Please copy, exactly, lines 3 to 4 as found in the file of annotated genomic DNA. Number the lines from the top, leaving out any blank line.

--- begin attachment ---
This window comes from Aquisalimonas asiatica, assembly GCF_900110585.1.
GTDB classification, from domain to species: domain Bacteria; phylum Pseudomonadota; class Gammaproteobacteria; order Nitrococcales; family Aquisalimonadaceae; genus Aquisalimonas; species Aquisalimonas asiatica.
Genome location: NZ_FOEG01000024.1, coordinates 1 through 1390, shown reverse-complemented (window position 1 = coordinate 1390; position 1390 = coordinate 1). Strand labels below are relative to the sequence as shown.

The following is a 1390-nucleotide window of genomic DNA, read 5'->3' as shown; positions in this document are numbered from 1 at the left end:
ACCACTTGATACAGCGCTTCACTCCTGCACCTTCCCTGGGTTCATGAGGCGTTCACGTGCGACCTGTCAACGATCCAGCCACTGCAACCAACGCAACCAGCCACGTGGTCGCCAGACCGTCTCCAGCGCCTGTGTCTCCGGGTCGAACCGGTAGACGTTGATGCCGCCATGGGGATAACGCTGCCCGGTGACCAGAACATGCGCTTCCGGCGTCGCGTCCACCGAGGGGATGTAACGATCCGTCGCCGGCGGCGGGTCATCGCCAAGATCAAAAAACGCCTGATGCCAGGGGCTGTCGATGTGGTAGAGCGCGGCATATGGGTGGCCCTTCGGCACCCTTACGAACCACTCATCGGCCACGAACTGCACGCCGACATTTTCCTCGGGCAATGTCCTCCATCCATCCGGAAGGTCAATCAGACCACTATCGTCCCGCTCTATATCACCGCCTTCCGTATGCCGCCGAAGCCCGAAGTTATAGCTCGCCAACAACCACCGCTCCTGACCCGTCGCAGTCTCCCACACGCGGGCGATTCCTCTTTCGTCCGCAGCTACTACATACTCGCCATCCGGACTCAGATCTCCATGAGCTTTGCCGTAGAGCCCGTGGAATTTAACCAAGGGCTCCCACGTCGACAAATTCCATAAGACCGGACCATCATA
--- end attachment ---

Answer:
Genome location: NZ_FOEG01000024.1, coordinates 1 through 1390, shown reverse-complemented (window position 1 = coordinate 1390; position 1390 = coordinate 1). Strand labels below are relative to the sequence as shown.

The following is a 1390-nucleotide window of genomic DNA, read 5'->3' as shown; positions in this document are numbered from 1 at the left end: